|I find that it’s easiest to practice daily or near daily when
you practice at home.
Years ago, I would pass by a yoga class on my way to pound it on the elliptical and weight machines and turn up my nose. Why were people lying on the floor? Doing nothing? Covered in blankets? That is not exercise!
When I lost 35 pounds in 2011, I consulted with a personal trainer to learn how much and what kinds of exercise I should do to maintain instead of lose weight. While I did learn how to maintain (less cardio and more strength training!), that experience changed me so much in other ways. In perhaps the best advice I ever got, he encouraged me to try activities I thought I didn’t like (yoga) or thought I couldn’t do (running). I have been doing both ever since.
One of the things I love about yoga is that it can change with you based on your current fitness goals and needs.
Back in 2011, I was fortunate to be friends with a yoga instructor who helped me understand that there are many different kinds of yoga and if I didn’t like one kind, I might like another. At that time I was very much into cardio, so she suggested Ashtanga Yoga. If you aren’t familiar with Ashtanga, it’s a very rigorous and athletic style. It is also very difficult. Even now, years later, I am still unable to do some of the more advanced poses. But I loved working at it and would do two or three 1.5-2 hour sessions a week for a year or so.
In 2012, I had my first minor running injury–hip pain. My friend recommended a completely different kind of yoga to heal it called Yin Yoga. While most types of yoga work the muscles, Yin Yoga works the connective tissue by holding stretches for very long periods–usually five to seven minutes. I wasn’t excited about this type of yoga, but it totally worked. It helped heal my hip then and healed it again last year in another minor flare up. I continue to do Yin Yoga once a week for injury prevention. I really like this type of yoga now.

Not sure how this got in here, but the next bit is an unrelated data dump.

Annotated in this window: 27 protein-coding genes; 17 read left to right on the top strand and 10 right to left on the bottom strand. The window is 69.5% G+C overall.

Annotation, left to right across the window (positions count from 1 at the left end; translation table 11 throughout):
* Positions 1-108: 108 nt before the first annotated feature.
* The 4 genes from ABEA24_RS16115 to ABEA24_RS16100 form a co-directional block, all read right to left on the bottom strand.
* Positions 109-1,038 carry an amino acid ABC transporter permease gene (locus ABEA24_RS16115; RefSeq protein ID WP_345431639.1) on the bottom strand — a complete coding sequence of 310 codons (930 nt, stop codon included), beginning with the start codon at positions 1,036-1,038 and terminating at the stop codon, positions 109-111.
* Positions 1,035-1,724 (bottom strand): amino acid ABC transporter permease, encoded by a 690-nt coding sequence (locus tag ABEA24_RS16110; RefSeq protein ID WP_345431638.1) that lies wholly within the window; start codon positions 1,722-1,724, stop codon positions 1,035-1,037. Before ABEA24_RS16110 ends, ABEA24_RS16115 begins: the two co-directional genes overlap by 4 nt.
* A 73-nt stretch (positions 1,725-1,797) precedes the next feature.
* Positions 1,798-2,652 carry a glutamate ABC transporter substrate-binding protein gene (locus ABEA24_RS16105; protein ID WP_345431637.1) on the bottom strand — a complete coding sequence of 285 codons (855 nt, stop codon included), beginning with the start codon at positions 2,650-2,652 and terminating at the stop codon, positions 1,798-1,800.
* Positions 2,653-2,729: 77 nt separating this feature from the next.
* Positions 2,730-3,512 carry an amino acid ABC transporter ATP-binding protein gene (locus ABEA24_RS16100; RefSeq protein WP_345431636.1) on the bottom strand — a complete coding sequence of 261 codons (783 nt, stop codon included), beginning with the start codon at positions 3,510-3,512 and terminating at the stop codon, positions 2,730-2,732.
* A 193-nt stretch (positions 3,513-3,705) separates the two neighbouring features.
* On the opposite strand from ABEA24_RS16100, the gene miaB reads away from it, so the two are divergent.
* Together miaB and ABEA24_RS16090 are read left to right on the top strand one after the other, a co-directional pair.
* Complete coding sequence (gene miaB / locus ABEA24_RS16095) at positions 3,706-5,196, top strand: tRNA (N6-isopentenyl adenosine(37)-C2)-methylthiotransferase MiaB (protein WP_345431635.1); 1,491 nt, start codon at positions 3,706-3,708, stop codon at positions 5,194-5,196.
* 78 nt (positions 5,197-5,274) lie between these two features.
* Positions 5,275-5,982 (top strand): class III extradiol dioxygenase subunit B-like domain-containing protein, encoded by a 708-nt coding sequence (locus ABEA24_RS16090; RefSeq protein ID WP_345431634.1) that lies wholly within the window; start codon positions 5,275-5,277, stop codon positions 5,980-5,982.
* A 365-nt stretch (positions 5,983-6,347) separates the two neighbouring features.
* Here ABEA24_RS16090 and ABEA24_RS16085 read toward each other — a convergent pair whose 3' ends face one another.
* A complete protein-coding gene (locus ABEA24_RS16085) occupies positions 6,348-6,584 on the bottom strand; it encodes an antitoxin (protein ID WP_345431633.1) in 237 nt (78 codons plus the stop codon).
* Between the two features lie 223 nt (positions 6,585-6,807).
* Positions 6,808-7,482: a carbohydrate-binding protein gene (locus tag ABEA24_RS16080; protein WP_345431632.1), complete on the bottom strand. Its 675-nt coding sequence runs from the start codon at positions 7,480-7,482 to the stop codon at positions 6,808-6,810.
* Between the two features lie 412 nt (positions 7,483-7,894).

When I started running more and longer last year, I no longer had time for two-hour yoga sessions. Nor did I feel like I needed more cardio. That’s when I got more interested in gentle, restorative types of yoga and started doing shorter sessions. I’ve read that you should complement hard running with gentle yoga and easy running with more rigorous yoga, and I think that’s what my body was telling me.
When I took the Yoga Journal challenge at the beginning of last year to do yoga for the first 21 days of the year, the message was that establishing a daily practice is more important than making time for long sessions. The challenge encouraged you to do yoga for only 10 minutes if that’s all the time you had. I found and continue to do several short (usually a half-hour) videos on the Yoga Journal website (which are free).
Today, I like to do yoga that complements my running. Yin Yoga helps prevent injuries, plus it is meditative and helps me focus on my breathing, a technique I try to use while running. I also do pretty much all of the yoga videos on the Runner’s World website. Rebecca Pacheco, the instructor, is awesome. I do the Essential Yoga for Runners to work and stretch all the muscles I use for running. Sometimes I do it after a run as my cool-down. Core Yoga is a great video offering unique core poses. Power Yoga is great if I want something a little more active. Lately I’ve been doing the new Recovery Yoga post-run as a cool-down. All are short (25 minutes or less) and would be easy for those new to yoga to do.
As my life changes, I’m sure my yoga practice will do. But for now, short, meditative, restorative yoga sessions work for me.
Update: After I published this, I realized that those who don’t do yoga may think I’m saying it is just another form of physical exercise. While it certainly does improve strength, stability, and flexibility and help prevent injuries, it is so much more. It has taught me to be centered and calm in stressful situations and to be present and focused in my running–a strategy that really helps me on tough runs. It’s as much an exercise of the mind as it is the body. I just read a great description of what yoga is and isn’t on the Natalie Dressed blog. Check it out if you want to learn more!
Do you do yoga? Do you find that your practice changes based on your current fitness routine?